IOCCG news bulletins include items of interest from the IOCCG, its sponsoring agencies, and the broader ocean colour community. Please let us know if there are any other items of interest you would like to see included in the next IOCCG news bulletin by contacting Raisha Lovindeer (firstname.lastname@example.org).
IOCS-2023 Meeting Schedule Now Available
It’s almost time for the 5th International Ocean Colour Science Meeting (IOCS-2023), which will be held at the University of South Florida, St. Petersburg Campus from 14-17 November 2023. The Week-at-a-Glance and full meeting schedule is now available on the IOCS-2023 website, including agendas for the breakout workshops, details of keynote talks, and the Book of Poster Abstracts.
Several training courses, side meetings, and social events have been planned in conjunction with the IOCS-2023 meeting. Colleagues local to the St. Petersburg area have also collated places to explore in St. Pete while attending the meeting. See the logistics page for a map of the area, and for information on getting from the airport or parking at the venue. Registration is still open, though late fees apply.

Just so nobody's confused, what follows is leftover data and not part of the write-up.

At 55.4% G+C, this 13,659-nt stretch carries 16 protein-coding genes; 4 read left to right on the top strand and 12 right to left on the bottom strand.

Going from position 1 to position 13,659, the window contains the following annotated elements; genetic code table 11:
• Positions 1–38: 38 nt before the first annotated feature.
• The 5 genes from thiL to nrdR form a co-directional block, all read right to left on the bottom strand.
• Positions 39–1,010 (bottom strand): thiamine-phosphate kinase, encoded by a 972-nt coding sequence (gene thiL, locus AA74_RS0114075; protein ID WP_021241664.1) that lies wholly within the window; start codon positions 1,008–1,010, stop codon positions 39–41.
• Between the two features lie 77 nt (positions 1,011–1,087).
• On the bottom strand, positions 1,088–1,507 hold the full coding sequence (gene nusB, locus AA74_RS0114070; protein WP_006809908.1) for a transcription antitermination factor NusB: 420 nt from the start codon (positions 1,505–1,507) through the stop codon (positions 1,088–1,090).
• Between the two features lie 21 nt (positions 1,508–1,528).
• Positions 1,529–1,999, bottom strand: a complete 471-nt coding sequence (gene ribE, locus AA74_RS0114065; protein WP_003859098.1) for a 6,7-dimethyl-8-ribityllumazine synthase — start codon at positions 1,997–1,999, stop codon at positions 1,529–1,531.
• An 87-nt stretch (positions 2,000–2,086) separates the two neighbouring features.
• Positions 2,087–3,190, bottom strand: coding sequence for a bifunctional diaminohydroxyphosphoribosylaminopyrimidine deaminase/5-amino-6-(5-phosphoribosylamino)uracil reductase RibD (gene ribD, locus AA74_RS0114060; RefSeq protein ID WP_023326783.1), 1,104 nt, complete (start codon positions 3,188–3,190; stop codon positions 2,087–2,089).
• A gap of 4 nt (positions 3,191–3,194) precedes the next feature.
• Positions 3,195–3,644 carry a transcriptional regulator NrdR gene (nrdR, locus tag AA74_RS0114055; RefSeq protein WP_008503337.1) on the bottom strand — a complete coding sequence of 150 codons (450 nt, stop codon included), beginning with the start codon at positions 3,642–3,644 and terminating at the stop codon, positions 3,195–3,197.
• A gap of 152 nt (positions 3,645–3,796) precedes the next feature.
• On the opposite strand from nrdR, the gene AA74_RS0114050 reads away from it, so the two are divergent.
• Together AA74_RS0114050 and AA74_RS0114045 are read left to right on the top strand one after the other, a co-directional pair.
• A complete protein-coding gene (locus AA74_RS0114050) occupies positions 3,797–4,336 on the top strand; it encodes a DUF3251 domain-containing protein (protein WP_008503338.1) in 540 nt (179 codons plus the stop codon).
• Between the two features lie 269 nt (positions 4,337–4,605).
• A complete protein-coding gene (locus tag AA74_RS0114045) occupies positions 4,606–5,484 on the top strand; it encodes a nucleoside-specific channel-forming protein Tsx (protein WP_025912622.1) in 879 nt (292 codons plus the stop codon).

Call for Contributions to IOCS-2023 Breakout Workshop 8: Achieving long-term consistency in cross-sensor ocean color data products
The chairs of this breakout workshop invite contributions from the ocean color community to enhance discussions within this workshop. Interested workshop participants are encouraged to submit a 1-slide presentation responding to any of these listed key questions. Please email responses to Brian Barnes (email@example.com) by 12 November.
Applications open for the 2024 Trevor Platt Memorial Scholarship
Applications are open for the 2024 award of the IOCCG Trevor Platt Memorial Scholarship. The scholarship aims to provide one student or early career scientist from a developing country or economy in transition with the opportunity to gain valuable experience in ocean and in-land water remote sensing and applications. Graduate students and early-career scientists (within 5 years from a PhD) who hail from these eligible countries are encouraged to apply. One scholarship will be awarded for 2024 at USD $5000. Read the full announcement here. Apply before 12 December 2023.
The 2023 Platt Scholars are scheduled to present their research at the upcoming IOCS and Ocean Optics meetings, as well as share their stories here. See the first of these below, and look out for the next one in the February bulletin.
Stories from the Scholars – 2023 IOCCG Platt Scholar Arjun Adhikari